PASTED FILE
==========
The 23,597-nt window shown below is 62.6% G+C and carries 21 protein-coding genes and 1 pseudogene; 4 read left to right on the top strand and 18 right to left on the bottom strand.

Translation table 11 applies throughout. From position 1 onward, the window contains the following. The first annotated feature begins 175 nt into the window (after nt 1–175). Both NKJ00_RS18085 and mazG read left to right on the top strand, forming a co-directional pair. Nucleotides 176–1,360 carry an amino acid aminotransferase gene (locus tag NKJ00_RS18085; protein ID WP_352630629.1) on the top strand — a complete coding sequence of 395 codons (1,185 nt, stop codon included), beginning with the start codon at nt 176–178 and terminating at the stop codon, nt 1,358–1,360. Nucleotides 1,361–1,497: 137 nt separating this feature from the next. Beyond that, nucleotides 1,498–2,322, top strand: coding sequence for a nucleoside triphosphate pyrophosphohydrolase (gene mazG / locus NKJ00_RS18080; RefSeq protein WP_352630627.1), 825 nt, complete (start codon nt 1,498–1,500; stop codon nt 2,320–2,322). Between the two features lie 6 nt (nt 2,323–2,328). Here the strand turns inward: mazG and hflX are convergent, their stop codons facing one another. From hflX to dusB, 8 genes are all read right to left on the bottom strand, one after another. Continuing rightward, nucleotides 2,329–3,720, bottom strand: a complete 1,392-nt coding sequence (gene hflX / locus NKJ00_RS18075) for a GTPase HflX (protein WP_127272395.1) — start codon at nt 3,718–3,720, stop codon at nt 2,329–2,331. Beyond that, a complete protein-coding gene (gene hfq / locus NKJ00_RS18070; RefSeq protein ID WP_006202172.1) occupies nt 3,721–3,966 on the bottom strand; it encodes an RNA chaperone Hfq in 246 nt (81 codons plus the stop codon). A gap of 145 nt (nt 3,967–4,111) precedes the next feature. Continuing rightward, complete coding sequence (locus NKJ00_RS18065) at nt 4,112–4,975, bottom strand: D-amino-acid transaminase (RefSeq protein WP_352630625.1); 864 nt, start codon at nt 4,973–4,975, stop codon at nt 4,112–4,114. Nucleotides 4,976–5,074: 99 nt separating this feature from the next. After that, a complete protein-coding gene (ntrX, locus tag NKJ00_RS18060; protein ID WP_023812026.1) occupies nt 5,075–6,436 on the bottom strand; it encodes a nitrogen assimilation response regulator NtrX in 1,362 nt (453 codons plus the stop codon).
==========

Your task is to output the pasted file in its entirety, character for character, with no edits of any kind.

The 23,597-nt window shown below is 62.6% G+C and carries 21 protein-coding genes and 1 pseudogene; 4 read left to right on the top strand and 18 right to left on the bottom strand.

Translation table 11 applies throughout. From position 1 onward, the window contains the following. The first annotated feature begins 175 nt into the window (after nt 1–175). Both NKJ00_RS18085 and mazG read left to right on the top strand, forming a co-directional pair. Nucleotides 176–1,360 carry an amino acid aminotransferase gene (locus tag NKJ00_RS18085; protein ID WP_352630629.1) on the top strand — a complete coding sequence of 395 codons (1,185 nt, stop codon included), beginning with the start codon at nt 176–178 and terminating at the stop codon, nt 1,358–1,360. Nucleotides 1,361–1,497: 137 nt separating this feature from the next. Beyond that, nucleotides 1,498–2,322, top strand: coding sequence for a nucleoside triphosphate pyrophosphohydrolase (gene mazG / locus NKJ00_RS18080; RefSeq protein WP_352630627.1), 825 nt, complete (start codon nt 1,498–1,500; stop codon nt 2,320–2,322). Between the two features lie 6 nt (nt 2,323–2,328). Here the strand turns inward: mazG and hflX are convergent, their stop codons facing one another. From hflX to dusB, 8 genes are all read right to left on the bottom strand, one after another. Continuing rightward, nucleotides 2,329–3,720, bottom strand: a complete 1,392-nt coding sequence (gene hflX / locus NKJ00_RS18075) for a GTPase HflX (protein WP_127272395.1) — start codon at nt 3,718–3,720, stop codon at nt 2,329–2,331. Beyond that, a complete protein-coding gene (gene hfq / locus NKJ00_RS18070; RefSeq protein ID WP_006202172.1) occupies nt 3,721–3,966 on the bottom strand; it encodes an RNA chaperone Hfq in 246 nt (81 codons plus the stop codon). A gap of 145 nt (nt 3,967–4,111) precedes the next feature. Continuing rightward, complete coding sequence (locus NKJ00_RS18065) at nt 4,112–4,975, bottom strand: D-amino-acid transaminase (RefSeq protein WP_352630625.1); 864 nt, start codon at nt 4,973–4,975, stop codon at nt 4,112–4,114. Nucleotides 4,976–5,074: 99 nt separating this feature from the next. After that, a complete protein-coding gene (ntrX, locus tag NKJ00_RS18060; protein ID WP_023812026.1) occupies nt 5,075–6,436 on the bottom strand; it encodes a nitrogen assimilation response regulator NtrX in 1,362 nt (453 codons plus the stop codon).